Pope Benedict XVI vacated his office Thursday, two weeks after announcing his surprise resignation. He cited his age and health as reasons, but that has not quieted rampant speculation that something else may be at work, like a Vatican scandal.
Benedict XVI is the first pope to resign in nearly 600 years and such a historic decision is not hastily made.
As previously reported by IBTimes, the Vatican had failed to disclose many of Benedict’s health problems. On a recent trip to Mexico, he fell in a bathroom, opening a wound on his head that bled profusely. It also came out that he had a heart pacemaker. According to his biographer, Peter Seewald, Benedict also may be blind in one eye and losing his hearing. Seewald, in an interview with Italy's Corriere della Sera, noted that Joseph Ratzinger had looked exhausted during their last meeting.
In his farewell speech, the pontiff alluded to poor health, saying, “In these last months I have felt that my strength had diminished and I asked God earnestly in prayer to enlighten me with His light to make me make the right decision, not for my own good, but for the good of the church. I have taken this step in full awareness of its seriousness and also its newness, but with a profound peace of mind.”
At 85 years of age, Benedict XVI’s health is a natural concern and perhaps the most probable reason he chose to resign, but many believe that problems within the Vatican were another factor. The Vatican is currently facing many questions about a rumored gay sex scandal, coverups of clerical sex abuse of minors, documents stolen by the pope's butler, potential fraud and money laundering.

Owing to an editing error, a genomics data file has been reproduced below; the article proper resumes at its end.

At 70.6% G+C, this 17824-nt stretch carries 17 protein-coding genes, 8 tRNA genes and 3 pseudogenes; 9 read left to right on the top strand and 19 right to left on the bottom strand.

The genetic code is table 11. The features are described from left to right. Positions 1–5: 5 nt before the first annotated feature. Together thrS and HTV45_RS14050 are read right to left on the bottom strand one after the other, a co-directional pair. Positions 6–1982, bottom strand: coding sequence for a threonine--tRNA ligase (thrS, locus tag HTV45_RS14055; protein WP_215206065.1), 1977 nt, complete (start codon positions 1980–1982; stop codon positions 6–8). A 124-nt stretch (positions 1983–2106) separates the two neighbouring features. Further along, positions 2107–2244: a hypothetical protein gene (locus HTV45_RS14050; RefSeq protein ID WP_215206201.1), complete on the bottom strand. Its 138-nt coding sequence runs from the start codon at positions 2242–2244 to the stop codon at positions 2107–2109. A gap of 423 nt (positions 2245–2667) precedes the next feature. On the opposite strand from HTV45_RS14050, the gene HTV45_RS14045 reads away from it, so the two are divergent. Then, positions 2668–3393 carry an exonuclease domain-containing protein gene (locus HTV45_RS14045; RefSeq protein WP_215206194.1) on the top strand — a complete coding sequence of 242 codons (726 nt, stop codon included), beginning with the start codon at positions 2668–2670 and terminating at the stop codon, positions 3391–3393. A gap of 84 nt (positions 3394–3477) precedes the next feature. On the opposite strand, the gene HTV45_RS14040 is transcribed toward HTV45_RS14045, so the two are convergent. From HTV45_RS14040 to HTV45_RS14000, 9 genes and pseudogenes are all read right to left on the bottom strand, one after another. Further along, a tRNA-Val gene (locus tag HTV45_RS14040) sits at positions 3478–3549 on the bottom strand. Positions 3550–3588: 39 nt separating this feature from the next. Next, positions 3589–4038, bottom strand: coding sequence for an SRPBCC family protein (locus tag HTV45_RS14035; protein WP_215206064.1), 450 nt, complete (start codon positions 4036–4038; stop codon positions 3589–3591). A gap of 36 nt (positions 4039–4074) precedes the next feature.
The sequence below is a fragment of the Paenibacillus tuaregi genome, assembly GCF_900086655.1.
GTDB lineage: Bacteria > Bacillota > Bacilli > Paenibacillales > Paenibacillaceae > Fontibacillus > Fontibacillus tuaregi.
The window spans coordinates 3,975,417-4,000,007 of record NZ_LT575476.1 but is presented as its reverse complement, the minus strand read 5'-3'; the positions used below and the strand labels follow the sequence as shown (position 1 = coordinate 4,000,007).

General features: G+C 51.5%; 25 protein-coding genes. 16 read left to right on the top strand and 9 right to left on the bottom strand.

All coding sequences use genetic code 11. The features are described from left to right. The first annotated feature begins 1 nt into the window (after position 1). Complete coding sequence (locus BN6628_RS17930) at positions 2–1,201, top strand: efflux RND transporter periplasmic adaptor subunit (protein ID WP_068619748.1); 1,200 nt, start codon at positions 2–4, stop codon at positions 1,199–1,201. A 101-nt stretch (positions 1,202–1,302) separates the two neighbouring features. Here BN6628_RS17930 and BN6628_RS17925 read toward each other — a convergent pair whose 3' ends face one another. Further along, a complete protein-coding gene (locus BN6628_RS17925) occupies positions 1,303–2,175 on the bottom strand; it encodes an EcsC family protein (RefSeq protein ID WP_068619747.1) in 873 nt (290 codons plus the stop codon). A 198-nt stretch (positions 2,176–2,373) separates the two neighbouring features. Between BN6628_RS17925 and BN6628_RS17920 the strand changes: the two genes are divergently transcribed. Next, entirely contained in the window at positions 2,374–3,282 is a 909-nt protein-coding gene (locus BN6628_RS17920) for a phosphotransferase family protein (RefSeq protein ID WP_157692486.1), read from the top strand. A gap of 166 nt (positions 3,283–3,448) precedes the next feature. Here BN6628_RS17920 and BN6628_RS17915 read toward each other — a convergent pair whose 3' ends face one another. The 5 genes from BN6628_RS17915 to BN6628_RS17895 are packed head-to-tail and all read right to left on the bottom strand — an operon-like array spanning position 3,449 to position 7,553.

The Vatileaks scandal and the subsequent publication of “Sua Santità. Le carte segrete di Benedetto XVI” ["His Holiness: The Secret Letters of Benedict XVI"] by Gianluigi Nuzzi, containing the confidential letters between Pope Benedict XVI and his personal secretary, Paolo Gabriele, offered a glimpse inside the Vatican, including rivalries within the church, jealousy and corruption. Nuzzi is planning to release an English version of the book, “Ratzinger Was Afraid,” on March 13 with added content discussing the pope’s resignation and why he believed church scandals were at the heart of his decision.
Charles Poladian joined IBTimes in October 2012 and, when not reporting on all things topical, can be found reading or photographing concerts.